When she was 9 years old, Angela Lorbeck would gather cotton balls and bandages and ride her bike around her neighborhood in Madison, Wisconsin, to find and care for people who were hurt.
“I’ve always been driven to help people,” says Lorbeck, who joined RUSH in 2002. “It’s what I know and love to do.”
Lorbeck followed her passion by pursuing a career in integrative medicine. The approach to care uses wellness practices like acupuncture and yoga to complement traditional therapies like surgery, chemotherapy and radiation to help support the mind, body and spirit.
“While pursuing my first master's degree, I was introduced to the field of neuroscience and learned about the intimate connection between mind and body. It was thrilling to more fully understand that our thoughts and emotions affect our bodies, and vice versa. And it was in that moment it clicked for me,” she says. “This was going to be my life’s journey, and I’ve never looked back.”
Building a program at RUSH
A few years after joining RUSH, Lorbeck became the program manager for cancer integrative medicine.
“We were a very small team at the time, helping to support patients with cancer through cognitive behavioral therapy, massage therapy, yoga and acupuncture,” Lorbeck says.
Twenty years later, Lorbeck is the manager of integrative medicine in Supportive Oncology at Rush University Cancer Center. She works alongside program director Teresa Deshields, PhD, to help grow its services in acupuncture, nutrition and exercise, and to expand it across the RUSH system.
“It’s such an honor to be in this position under the amazing leadership and direction of Dr. Deshields,” she says. “With the support of referring providers, we’re able to help more patients with cancer and their healing.”
But that’s just one of Lorbeck’s key roles at RUSH.
Acupuncture for patients with cancer
During her early years at RUSH, Lorbeck received a second master’s degree to become licensed and board certified in acupuncture — a form of Chinese medicine that involves inserting thin, sterile needles into the skin at various points to help the body heal.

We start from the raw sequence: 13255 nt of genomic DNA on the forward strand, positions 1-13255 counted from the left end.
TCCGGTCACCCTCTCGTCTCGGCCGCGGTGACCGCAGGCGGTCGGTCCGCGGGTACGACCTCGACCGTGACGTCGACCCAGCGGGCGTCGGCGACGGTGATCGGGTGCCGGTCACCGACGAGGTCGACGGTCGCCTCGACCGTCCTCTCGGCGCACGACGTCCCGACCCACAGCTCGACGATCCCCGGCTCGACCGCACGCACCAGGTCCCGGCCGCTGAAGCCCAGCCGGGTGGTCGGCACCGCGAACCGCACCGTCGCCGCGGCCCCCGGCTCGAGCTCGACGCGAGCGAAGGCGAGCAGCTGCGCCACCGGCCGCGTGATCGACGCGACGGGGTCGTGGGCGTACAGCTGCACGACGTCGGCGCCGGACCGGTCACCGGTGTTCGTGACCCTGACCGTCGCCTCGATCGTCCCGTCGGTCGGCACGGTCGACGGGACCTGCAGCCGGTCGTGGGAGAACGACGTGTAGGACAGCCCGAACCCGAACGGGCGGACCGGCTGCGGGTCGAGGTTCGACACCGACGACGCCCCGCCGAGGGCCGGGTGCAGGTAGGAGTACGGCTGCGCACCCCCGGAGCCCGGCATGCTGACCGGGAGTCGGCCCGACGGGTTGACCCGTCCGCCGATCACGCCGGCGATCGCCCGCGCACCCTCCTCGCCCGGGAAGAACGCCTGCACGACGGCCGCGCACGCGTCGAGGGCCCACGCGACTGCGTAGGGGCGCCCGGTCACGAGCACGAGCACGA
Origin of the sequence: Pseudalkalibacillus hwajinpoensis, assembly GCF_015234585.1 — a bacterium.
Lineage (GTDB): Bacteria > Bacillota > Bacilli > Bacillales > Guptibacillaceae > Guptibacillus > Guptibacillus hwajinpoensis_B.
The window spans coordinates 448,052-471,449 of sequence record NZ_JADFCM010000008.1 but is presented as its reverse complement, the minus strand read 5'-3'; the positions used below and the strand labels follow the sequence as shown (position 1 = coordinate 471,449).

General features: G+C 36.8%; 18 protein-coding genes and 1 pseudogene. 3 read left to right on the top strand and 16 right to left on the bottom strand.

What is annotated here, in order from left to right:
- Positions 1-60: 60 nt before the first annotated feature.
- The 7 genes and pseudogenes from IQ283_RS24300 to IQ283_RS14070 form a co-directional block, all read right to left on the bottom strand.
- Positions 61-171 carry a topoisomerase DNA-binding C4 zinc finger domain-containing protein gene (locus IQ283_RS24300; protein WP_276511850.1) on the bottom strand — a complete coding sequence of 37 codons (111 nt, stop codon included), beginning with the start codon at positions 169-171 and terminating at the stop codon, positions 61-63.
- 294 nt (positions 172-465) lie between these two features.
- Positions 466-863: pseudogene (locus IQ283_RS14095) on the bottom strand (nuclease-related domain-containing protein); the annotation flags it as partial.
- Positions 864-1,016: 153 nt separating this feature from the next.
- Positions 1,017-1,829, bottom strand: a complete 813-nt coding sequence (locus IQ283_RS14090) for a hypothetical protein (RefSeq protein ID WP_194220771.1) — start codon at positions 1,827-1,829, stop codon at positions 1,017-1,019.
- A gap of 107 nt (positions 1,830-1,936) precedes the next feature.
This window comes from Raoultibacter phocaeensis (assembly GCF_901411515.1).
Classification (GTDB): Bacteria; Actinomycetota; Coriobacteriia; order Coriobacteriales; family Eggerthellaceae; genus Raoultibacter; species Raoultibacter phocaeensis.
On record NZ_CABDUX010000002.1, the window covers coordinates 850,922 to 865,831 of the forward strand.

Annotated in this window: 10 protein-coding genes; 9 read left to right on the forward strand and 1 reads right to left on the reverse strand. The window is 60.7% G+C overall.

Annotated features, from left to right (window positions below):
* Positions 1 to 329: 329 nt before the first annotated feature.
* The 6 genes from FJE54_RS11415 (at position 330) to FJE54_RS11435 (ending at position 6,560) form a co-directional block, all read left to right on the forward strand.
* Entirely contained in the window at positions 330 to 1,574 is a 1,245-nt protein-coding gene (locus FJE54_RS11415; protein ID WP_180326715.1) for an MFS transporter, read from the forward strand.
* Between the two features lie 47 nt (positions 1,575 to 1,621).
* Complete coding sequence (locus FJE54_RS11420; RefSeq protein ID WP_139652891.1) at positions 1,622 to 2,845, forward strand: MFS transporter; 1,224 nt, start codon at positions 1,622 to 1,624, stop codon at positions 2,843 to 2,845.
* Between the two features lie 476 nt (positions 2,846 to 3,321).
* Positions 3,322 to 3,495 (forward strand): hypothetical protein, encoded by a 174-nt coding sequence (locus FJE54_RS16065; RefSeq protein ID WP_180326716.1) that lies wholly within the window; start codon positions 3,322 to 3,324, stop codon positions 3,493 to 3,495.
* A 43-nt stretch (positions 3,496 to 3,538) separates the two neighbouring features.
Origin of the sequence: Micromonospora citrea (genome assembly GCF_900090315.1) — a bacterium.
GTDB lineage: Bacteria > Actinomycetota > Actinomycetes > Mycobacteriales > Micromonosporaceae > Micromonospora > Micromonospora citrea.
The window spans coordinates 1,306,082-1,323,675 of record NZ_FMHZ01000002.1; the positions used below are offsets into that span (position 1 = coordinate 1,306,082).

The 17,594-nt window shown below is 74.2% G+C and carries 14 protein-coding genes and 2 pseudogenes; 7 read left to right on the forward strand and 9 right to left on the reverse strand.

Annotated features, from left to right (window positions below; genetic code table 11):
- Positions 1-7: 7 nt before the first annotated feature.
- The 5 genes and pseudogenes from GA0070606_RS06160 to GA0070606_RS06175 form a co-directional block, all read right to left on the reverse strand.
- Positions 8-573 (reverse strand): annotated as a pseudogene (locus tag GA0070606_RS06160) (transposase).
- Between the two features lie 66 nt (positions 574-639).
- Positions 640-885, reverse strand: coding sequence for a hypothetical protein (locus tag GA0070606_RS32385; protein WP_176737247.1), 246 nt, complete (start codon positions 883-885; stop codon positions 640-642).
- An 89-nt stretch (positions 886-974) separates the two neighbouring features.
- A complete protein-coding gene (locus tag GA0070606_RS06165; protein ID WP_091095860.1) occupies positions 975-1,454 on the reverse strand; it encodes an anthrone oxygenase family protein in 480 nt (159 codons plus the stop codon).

She would later receive a doctorate in acupuncture and Chinese medicine.
Now she devotes a significant part of each day providing acupuncture to patients with cancer in combination with their other forms of care.
“The side effects of cancer treatments can be very debilitating,” Lorbeck says. “By participating in regular, weekly acupuncture sessions, it can help offset some of the side effects experienced as a result of surgery, chemotherapy and radiation treatments.”
Other side effects that acupuncture can help with include hot flashes, nausea, digestive disturbances, dry mouth, muscle and bone pain, stress-related fatigue, among others.
A typical day
On an average day, Lorbeck provides acupuncture to five patients with cancer.
For part of each 90-minute session, she identifies the patient’s main concerns and asks additional questions related to sleep, diet, exercise, emotional well-being and social support.
Lorbeck also spends time talking to her patients about what they can expect during acupuncture — how the needles will feel, how it works and where they will be placed on the table.
“I want my patients to fully understand what’s going to happen and for them to be involved in the process — it’s a very critical part of their care,” she says.
Two of the most important questions Lorbeck asks her patients, though, are “What matters most to you in terms of healing?" and "What brings you joy?”
“The answer to these questions not only help to build a connection with my patients but it factors into their care and healing,” she says.
What brings Sue Humbles joy is golfing, but nerve pain from cancer treatments got in the way.
“I did not hesitate when my oncologist suggested starting acupuncture with Angela,” says Humbles, who was diagnosed with breast cancer in 2017. “She’s compassionate and truly listens to my concerns.”
Humbles has been receiving acupuncture since 2020.
“It has helped so much with my pain and discomfort that now I’m back on the golf course — and sometimes with Angela herself.”
Cancer is a life-altering disease that can affect both your emotional and physical well-being. But Lorbeck says incorporating integrative medicine can help during times of difficulty with cancer.
“The reality is everyone’s experience with cancer is different. But when people receive a therapy like acupuncture, it can often benefit them in multiple ways, and for many, it allows them to do what they love again,” Lorbeck says. “I encourage everyone with cancer to consider acupuncture, and speak with their providers for guidance on the matter.”
And whether it’s through acupuncture, or a bike and safety kit, it all leads back to Lorbeck’s own greatest joy — helping people.
“I love helping to empower people and feel honored to be part of their healing process,” Lorbeck says. “And I feel so lucky to have the support and ability to do that here at RUSH.”
At RUSH, we offer patients with cancer three complimentary acupuncture sessions and one complimentary massage therapy session. For more information on our cancer supportive care services, call (312) 942-5904 or visit us